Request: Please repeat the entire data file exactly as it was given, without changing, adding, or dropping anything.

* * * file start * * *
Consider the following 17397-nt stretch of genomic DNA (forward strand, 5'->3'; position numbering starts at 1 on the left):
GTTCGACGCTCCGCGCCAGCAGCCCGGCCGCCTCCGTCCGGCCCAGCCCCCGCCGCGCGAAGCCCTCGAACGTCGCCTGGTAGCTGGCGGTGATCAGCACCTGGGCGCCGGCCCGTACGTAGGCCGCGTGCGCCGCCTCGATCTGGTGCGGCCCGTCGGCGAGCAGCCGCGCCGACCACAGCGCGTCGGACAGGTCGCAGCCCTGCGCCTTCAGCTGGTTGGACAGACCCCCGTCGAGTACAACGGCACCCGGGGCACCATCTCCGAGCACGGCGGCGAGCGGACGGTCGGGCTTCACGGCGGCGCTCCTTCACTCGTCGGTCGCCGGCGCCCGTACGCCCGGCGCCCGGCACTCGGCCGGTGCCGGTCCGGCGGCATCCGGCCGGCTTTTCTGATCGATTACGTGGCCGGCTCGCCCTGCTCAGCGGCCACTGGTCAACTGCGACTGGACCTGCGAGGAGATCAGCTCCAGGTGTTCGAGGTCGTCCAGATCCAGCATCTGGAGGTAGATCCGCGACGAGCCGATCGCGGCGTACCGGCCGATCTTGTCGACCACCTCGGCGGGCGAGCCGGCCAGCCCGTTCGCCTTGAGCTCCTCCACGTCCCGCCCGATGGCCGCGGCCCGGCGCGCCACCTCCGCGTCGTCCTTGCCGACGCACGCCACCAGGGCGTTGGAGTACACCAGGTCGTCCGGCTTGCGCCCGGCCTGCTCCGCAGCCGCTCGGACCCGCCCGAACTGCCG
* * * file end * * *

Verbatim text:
Consider the following 17397-nt stretch of genomic DNA (forward strand, 5'->3'; position numbering starts at 1 on the left):
GTTCGACGCTCCGCGCCAGCAGCCCGGCCGCCTCCGTCCGGCCCAGCCCCCGCCGCGCGAAGCCCTCGAACGTCGCCTGGTAGCTGGCGGTGATCAGCACCTGGGCGCCGGCCCGTACGTAGGCCGCGTGCGCCGCCTCGATCTGGTGCGGCCCGTCGGCGAGCAGCCGCGCCGACCACAGCGCGTCGGACAGGTCGCAGCCCTGCGCCTTCAGCTGGTTGGACAGACCCCCGTCGAGTACAACGGCACCCGGGGCACCATCTCCGAGCACGGCGGCGAGCGGACGGTCGGGCTTCACGGCGGCGCTCCTTCACTCGTCGGTCGCCGGCGCCCGTACGCCCGGCGCCCGGCACTCGGCCGGTGCCGGTCCGGCGGCATCCGGCCGGCTTTTCTGATCGATTACGTGGCCGGCTCGCCCTGCTCAGCGGCCACTGGTCAACTGCGACTGGACCTGCGAGGAGATCAGCTCCAGGTGTTCGAGGTCGTCCAGATCCAGCATCTGGAGGTAGATCCGCGACGAGCCGATCGCGGCGTACCGGCCGATCTTGTCGACCACCTCGGCGGGCGAGCCGGCCAGCCCGTTCGCCTTGAGCTCCTCCACGTCCCGCCCGATGGCCGCGGCCCGGCGCGCCACCTCCGCGTCGTCCTTGCCGACGCACGCCACCAGGGCGTTGGAGTACACCAGGTCGTCCGGCTTGCGCCCGGCCTGCTCCGCAGCCGCTCGGACCCGCCCGAACTGCCG